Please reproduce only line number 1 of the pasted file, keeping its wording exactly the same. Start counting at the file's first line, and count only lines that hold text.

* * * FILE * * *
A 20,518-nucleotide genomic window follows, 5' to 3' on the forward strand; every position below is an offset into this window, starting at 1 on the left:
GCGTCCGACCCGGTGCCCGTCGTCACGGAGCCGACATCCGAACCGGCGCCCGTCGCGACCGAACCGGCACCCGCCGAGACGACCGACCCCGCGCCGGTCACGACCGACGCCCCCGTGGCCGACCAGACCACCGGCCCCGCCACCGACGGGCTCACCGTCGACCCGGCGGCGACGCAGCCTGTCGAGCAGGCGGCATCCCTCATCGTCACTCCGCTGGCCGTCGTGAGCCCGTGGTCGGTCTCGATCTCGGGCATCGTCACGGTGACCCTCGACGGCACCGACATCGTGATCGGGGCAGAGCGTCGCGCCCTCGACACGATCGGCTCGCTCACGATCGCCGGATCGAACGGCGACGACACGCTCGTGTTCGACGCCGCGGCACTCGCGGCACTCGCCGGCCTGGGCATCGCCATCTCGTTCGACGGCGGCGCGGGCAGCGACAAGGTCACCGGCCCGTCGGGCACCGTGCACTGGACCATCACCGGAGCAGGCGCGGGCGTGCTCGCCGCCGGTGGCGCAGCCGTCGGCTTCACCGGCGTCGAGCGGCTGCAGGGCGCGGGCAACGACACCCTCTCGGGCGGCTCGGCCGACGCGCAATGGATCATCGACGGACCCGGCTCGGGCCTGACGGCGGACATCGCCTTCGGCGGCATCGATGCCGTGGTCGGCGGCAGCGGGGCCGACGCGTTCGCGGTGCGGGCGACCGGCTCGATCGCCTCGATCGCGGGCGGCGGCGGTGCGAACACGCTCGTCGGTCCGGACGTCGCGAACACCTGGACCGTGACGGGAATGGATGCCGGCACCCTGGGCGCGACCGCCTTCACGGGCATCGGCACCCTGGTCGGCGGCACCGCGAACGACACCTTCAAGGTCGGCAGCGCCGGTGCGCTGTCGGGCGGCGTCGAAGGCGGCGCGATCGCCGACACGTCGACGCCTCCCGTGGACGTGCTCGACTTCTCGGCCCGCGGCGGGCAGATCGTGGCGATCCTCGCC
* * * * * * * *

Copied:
A 20,518-nucleotide genomic window follows, 5' to 3' on the forward strand; every position below is an offset into this window, starting at 1 on the left: